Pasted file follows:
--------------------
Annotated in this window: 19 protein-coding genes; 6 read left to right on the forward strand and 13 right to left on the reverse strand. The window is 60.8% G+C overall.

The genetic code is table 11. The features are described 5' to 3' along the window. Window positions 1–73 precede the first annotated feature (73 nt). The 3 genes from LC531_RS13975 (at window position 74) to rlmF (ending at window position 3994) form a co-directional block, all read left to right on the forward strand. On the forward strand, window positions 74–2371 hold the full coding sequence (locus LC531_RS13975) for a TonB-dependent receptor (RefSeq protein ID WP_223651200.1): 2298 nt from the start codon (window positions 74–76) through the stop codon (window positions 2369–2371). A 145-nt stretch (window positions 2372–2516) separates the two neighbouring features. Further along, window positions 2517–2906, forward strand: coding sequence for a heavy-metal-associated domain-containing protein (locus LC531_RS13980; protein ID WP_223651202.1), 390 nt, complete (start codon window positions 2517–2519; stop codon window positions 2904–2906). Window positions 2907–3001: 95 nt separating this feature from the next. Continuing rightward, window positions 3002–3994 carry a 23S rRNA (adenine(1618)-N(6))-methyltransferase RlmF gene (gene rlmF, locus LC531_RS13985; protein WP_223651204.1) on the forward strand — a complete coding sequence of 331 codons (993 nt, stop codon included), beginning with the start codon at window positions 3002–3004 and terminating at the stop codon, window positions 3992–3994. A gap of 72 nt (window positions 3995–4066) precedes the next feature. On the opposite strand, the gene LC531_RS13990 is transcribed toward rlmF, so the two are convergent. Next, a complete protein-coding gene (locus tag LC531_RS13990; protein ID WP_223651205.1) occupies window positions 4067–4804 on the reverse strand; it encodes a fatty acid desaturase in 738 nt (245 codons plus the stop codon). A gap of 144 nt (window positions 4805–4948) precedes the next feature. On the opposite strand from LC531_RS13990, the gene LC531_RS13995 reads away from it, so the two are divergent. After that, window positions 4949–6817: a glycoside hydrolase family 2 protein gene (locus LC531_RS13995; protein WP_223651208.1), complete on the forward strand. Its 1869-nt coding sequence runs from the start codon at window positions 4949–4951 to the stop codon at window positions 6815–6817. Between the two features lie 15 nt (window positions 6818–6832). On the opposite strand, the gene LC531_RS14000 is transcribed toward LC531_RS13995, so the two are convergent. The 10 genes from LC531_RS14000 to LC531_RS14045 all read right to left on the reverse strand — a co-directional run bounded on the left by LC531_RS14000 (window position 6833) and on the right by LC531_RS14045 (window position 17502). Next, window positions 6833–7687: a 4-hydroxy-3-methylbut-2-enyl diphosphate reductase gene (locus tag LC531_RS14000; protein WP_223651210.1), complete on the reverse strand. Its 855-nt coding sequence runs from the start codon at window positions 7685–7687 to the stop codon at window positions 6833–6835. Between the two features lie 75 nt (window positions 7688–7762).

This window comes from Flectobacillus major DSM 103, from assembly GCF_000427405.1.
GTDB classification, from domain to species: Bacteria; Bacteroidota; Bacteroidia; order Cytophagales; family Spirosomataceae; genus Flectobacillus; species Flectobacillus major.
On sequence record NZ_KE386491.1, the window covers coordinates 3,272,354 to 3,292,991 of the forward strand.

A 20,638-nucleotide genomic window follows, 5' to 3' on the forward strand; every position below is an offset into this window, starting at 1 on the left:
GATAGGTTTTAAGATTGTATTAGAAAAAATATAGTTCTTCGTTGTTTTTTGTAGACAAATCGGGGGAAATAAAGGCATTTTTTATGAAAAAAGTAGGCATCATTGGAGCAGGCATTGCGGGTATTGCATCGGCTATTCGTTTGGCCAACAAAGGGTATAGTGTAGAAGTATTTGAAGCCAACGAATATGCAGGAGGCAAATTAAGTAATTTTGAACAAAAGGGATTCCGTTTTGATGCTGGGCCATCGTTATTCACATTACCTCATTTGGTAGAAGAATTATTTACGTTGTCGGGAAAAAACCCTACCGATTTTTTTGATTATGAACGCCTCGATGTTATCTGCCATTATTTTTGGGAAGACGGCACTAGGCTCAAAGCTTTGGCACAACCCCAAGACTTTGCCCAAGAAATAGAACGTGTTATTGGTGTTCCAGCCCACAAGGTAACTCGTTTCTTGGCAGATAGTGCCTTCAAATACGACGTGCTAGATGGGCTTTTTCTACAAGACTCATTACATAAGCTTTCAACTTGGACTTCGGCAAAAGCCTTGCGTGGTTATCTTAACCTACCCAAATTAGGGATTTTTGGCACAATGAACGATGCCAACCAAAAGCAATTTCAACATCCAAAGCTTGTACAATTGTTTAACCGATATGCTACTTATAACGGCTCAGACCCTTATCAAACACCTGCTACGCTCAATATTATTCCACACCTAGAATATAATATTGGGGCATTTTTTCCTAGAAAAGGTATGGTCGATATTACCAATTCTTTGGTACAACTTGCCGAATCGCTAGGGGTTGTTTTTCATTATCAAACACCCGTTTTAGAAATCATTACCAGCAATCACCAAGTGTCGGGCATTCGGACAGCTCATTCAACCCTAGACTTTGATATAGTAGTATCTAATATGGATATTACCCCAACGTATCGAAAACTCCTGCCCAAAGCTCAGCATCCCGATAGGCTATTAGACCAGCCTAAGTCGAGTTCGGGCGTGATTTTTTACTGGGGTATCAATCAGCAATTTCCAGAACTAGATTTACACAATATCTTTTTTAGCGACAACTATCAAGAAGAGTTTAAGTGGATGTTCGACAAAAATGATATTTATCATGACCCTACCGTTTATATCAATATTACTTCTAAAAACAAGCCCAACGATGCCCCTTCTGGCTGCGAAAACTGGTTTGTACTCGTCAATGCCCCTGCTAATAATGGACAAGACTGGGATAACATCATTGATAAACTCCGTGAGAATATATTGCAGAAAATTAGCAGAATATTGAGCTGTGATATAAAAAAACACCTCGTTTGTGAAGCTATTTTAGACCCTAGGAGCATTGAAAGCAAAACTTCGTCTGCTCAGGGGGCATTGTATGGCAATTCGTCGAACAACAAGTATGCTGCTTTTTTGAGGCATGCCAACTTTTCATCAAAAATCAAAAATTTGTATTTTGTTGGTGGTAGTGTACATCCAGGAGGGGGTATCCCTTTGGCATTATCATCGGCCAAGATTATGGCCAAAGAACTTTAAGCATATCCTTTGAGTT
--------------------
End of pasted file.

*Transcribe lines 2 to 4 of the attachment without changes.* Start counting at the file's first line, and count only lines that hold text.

The genetic code is table 11. The features are described 5' to 3' along the window. Window positions 1–73 precede the first annotated feature (73 nt). The 3 genes from LC531_RS13975 (at window position 74) to rlmF (ending at window position 3994) form a co-directional block, all read left to right on the forward strand. On the forward strand, window positions 74–2371 hold the full coding sequence (locus LC531_RS13975) for a TonB-dependent receptor (RefSeq protein ID WP_223651200.1): 2298 nt from the start codon (window positions 74–76) through the stop codon (window positions 2369–2371). A 145-nt stretch (window positions 2372–2516) separates the two neighbouring features. Further along, window positions 2517–2906, forward strand: coding sequence for a heavy-metal-associated domain-containing protein (locus LC531_RS13980; protein ID WP_223651202.1), 390 nt, complete (start codon window positions 2517–2519; stop codon window positions 2904–2906). Window positions 2907–3001: 95 nt separating this feature from the next. Continuing rightward, window positions 3002–3994 carry a 23S rRNA (adenine(1618)-N(6))-methyltransferase RlmF gene (gene rlmF, locus LC531_RS13985; protein WP_223651204.1) on the forward strand — a complete coding sequence of 331 codons (993 nt, stop codon included), beginning with the start codon at window positions 3002–3004 and terminating at the stop codon, window positions 3992–3994. A gap of 72 nt (window positions 3995–4066) precedes the next feature. On the opposite strand, the gene LC531_RS13990 is transcribed toward rlmF, so the two are convergent. Next, a complete protein-coding gene (locus tag LC531_RS13990; protein ID WP_223651205.1) occupies window positions 4067–4804 on the reverse strand; it encodes a fatty acid desaturase in 738 nt (245 codons plus the stop codon). A gap of 144 nt (window positions 4805–4948) precedes the next feature. On the opposite strand from LC531_RS13990, the gene LC531_RS13995 reads away from it, so the two are divergent. After that, window positions 4949–6817: a glycoside hydrolase family 2 protein gene (locus LC531_RS13995; protein WP_223651208.1), complete on the forward strand. Its 1869-nt coding sequence runs from the start codon at window positions 4949–4951 to the stop codon at window positions 6815–6817. Between the two features lie 15 nt (window positions 6818–6832). On the opposite strand, the gene LC531_RS14000 is transcribed toward LC531_RS13995, so the two are convergent. The 10 genes from LC531_RS14000 to LC531_RS14045 all read right to left on the reverse strand — a co-directional run bounded on the left by LC531_RS14000 (window position 6833) and on the right by LC531_RS14045 (window position 17502). Next, window positions 6833–7687: a 4-hydroxy-3-methylbut-2-enyl diphosphate reductase gene (locus tag LC531_RS14000; protein WP_223651210.1), complete on the reverse strand. Its 855-nt coding sequence runs from the start codon at window positions 7685–7687 to the stop codon at window positions 6833–6835. Between the two features lie 75 nt (window positions 7688–7762).

This window comes from Flectobacillus major DSM 103, from assembly GCF_000427405.1.
GTDB classification, from domain to species: Bacteria; Bacteroidota; Bacteroidia; order Cytophagales; family Spirosomataceae; genus Flectobacillus; species Flectobacillus major.